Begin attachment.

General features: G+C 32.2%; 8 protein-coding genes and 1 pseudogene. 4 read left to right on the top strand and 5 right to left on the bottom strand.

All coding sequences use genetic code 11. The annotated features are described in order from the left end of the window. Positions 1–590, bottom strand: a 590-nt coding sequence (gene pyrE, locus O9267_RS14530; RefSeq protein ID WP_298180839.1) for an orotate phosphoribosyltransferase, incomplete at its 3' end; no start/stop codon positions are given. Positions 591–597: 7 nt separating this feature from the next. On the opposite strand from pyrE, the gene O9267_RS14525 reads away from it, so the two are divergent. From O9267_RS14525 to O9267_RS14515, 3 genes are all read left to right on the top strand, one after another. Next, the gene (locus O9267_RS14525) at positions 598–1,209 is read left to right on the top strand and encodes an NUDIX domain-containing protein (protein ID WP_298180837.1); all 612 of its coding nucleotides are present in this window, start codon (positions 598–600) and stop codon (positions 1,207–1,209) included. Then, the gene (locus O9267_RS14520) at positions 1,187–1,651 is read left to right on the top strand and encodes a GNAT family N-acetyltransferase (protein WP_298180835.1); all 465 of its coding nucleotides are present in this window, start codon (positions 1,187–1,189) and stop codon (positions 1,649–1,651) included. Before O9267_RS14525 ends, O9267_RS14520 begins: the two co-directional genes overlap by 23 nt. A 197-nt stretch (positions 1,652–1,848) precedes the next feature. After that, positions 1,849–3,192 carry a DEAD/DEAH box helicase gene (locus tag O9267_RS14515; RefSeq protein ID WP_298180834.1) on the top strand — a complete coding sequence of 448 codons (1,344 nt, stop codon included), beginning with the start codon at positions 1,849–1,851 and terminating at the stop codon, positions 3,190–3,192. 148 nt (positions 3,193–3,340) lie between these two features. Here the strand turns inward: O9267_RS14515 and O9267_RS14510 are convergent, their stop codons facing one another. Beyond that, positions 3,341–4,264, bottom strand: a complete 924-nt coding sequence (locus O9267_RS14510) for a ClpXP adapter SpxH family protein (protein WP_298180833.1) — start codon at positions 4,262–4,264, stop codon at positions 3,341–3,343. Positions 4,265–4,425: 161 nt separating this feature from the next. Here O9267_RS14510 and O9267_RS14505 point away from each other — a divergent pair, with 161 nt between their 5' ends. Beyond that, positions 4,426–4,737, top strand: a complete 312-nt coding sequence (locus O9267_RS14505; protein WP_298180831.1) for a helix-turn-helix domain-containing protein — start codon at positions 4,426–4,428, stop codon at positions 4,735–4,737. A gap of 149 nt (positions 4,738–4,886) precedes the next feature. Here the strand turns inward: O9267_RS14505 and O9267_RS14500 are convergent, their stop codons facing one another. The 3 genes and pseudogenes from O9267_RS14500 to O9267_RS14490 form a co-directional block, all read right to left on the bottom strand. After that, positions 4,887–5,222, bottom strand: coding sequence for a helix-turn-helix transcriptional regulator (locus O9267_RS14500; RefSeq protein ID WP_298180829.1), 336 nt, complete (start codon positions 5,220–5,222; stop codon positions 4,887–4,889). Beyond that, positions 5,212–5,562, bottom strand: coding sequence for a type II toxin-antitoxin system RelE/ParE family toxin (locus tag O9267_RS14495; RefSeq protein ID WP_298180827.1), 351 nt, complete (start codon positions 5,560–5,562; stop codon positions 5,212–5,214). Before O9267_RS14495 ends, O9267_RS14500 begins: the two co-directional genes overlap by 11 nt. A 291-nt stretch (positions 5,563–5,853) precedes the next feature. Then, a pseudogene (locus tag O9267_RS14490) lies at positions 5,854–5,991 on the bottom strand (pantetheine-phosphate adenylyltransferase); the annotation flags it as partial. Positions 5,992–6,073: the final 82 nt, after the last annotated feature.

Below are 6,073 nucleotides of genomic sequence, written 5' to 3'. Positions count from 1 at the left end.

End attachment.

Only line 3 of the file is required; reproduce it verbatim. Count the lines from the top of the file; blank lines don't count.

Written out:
Below are 6,073 nucleotides of genomic sequence, written 5' to 3'. Positions count from 1 at the left end.